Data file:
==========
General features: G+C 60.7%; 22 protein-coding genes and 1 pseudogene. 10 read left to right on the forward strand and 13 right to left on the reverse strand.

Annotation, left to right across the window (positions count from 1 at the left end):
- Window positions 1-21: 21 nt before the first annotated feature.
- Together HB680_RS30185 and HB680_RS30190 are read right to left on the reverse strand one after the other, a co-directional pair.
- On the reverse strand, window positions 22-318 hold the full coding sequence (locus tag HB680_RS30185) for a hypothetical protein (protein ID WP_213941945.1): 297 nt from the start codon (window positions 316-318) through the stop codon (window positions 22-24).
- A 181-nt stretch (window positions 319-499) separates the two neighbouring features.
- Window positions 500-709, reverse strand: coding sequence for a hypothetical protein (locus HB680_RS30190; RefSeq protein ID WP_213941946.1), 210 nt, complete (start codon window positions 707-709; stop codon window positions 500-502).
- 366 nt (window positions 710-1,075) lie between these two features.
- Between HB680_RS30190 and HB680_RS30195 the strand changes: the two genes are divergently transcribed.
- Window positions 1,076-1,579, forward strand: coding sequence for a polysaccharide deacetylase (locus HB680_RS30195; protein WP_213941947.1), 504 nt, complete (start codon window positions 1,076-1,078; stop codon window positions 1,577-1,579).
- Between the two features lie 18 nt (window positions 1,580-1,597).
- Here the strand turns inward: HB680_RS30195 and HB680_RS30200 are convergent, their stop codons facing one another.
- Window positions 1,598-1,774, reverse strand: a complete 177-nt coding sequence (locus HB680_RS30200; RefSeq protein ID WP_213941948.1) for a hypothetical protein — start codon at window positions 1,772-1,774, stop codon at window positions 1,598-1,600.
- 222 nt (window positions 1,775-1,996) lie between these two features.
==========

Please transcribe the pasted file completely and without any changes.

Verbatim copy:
General features: G+C 60.7%; 22 protein-coding genes and 1 pseudogene. 10 read left to right on the forward strand and 13 right to left on the reverse strand.

Annotation, left to right across the window (positions count from 1 at the left end):
- Window positions 1-21: 21 nt before the first annotated feature.
- Together HB680_RS30185 and HB680_RS30190 are read right to left on the reverse strand one after the other, a co-directional pair.
- On the reverse strand, window positions 22-318 hold the full coding sequence (locus tag HB680_RS30185) for a hypothetical protein (protein ID WP_213941945.1): 297 nt from the start codon (window positions 316-318) through the stop codon (window positions 22-24).
- A 181-nt stretch (window positions 319-499) separates the two neighbouring features.
- Window positions 500-709, reverse strand: coding sequence for a hypothetical protein (locus HB680_RS30190; RefSeq protein ID WP_213941946.1), 210 nt, complete (start codon window positions 707-709; stop codon window positions 500-502).
- 366 nt (window positions 710-1,075) lie between these two features.
- Between HB680_RS30190 and HB680_RS30195 the strand changes: the two genes are divergently transcribed.
- Window positions 1,076-1,579, forward strand: coding sequence for a polysaccharide deacetylase (locus HB680_RS30195; protein WP_213941947.1), 504 nt, complete (start codon window positions 1,076-1,078; stop codon window positions 1,577-1,579).
- Between the two features lie 18 nt (window positions 1,580-1,597).
- Here the strand turns inward: HB680_RS30195 and HB680_RS30200 are convergent, their stop codons facing one another.
- Window positions 1,598-1,774, reverse strand: a complete 177-nt coding sequence (locus HB680_RS30200; RefSeq protein ID WP_213941948.1) for a hypothetical protein — start codon at window positions 1,772-1,774, stop codon at window positions 1,598-1,600.
- 222 nt (window positions 1,775-1,996) lie between these two features.